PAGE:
In New York State, a village is a small community or group of houses and businesses incorporated into a municipality. That last bit is important. “Incorporated into a municipality.” A village is a local government that serves a very specific geographical location. This local government administers the infrastructure that provides the agreed-upon basic services.
In Sodus, those basic services consist of:
- providing potable water to residents’ homes
- removing waste water from residents’ homes
- maintaining vital infrastructure, such as streets, sidewalks, and street lighting
- providing for public safety
In addition, the Village of Sodus offers a few extra benefits to our citizens, such as leaf and brush removal, free compost, and others.
What a Village Isn’t
Often we hear things like, “They should do this (or that).” Or, “Why don’t they take care of that old building?” Or, “They’re keeping this business (or that business) out.” Or, “Why aren’t they bringing in more businesses?”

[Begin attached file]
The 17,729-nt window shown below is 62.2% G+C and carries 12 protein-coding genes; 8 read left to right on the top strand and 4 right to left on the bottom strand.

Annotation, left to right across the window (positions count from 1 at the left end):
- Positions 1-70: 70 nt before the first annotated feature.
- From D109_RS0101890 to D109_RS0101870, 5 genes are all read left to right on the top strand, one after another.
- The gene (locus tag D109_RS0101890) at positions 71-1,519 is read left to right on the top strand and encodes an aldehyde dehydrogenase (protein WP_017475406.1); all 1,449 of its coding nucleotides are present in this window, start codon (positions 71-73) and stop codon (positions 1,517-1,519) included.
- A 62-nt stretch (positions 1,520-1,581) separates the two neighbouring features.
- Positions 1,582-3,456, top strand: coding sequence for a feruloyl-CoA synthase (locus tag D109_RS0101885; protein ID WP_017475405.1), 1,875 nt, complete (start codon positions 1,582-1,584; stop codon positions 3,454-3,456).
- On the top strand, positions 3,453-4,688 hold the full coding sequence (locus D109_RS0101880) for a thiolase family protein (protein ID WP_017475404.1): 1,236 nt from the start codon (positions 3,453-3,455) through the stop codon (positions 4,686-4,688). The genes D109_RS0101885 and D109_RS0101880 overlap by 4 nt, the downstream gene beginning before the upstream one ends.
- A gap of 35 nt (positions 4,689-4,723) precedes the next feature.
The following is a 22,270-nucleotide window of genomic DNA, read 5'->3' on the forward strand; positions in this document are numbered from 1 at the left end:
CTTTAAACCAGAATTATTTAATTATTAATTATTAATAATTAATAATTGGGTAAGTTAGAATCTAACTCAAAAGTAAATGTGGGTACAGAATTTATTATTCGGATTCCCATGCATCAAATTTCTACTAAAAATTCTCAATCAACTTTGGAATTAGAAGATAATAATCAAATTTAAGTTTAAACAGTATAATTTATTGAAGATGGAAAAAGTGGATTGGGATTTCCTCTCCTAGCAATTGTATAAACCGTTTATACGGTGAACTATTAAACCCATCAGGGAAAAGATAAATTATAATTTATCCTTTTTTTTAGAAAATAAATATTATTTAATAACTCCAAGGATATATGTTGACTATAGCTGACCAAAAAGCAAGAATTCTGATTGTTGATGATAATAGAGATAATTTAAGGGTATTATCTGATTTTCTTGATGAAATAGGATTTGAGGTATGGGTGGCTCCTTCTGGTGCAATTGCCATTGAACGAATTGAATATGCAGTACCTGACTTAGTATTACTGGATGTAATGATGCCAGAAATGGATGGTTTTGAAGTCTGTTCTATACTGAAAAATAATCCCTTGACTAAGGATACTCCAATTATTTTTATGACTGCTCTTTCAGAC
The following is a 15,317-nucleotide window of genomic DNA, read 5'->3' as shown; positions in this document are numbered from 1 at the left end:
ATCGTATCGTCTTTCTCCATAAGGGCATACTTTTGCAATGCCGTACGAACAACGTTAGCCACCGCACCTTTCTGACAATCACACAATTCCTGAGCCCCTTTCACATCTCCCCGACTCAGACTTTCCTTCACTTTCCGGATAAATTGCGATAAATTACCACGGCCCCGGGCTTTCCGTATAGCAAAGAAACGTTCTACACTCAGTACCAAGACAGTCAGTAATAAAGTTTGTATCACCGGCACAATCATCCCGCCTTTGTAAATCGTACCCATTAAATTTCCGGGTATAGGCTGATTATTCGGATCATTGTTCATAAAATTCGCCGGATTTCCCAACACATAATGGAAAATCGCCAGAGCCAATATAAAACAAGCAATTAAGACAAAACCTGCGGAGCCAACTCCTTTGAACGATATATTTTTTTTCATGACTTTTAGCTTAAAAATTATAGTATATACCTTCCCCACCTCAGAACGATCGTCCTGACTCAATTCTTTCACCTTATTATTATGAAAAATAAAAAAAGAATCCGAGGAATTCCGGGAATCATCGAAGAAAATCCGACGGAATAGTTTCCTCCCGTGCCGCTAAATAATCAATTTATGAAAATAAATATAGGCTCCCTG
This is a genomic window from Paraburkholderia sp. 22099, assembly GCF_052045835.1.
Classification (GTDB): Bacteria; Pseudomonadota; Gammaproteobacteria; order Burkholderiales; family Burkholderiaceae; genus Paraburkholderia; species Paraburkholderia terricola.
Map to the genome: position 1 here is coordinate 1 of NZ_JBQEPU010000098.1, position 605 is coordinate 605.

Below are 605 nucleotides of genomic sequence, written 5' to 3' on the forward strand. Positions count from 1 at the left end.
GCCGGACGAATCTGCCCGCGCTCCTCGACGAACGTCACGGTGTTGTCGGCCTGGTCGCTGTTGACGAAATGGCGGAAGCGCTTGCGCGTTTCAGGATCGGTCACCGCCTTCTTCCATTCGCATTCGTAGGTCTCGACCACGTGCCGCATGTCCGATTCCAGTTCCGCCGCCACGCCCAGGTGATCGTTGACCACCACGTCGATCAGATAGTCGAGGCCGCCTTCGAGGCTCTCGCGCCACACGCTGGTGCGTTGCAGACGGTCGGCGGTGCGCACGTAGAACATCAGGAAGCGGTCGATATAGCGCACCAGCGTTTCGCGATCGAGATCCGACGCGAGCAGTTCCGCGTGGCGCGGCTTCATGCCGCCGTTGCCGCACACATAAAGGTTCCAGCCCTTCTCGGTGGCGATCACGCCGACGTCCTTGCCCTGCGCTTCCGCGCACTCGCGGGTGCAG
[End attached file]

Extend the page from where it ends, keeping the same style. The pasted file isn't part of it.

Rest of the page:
Statements like this usually come from a misunderstanding of what a village is (and isn’t).
Local governments, such as towns and villages are in the business of providing services, and their powers are very closely proscribed by the State of New York. The Village does not own much property — most property belongs to private citizens and corporations. We cannot make improvements or modifications to private property except under very specific circumstances. We have Zoning Codes that must be followed and we can act in cases where public safety is threatened, but, in general, we have little authority to take action, even if public sentiment favors it.
And this is a good thing. Consider if the property in question was yours. Would you still want the Village to interfere?
The Village has the power to make our community as attractive to new businesses as possible, by enforcing ordinances, keeping the streets repaired, and making policies that are business-friendly, but the rest is up to private citizens. We cannot bring a business into the Village against its will.
And as for excluding businesses, there is no legal way to favor one business over another. Our Zoning Codes make it clear what types of businesses are allowed and what types are restricted, but that is all. Those decisions are made with the public good in mind and are administered fairly for everyone. No one person in the Village has the influence or authority to deny access to a competitor. And that’s the way it should be. It’s in everyone’s best interests to have new businesses come to town.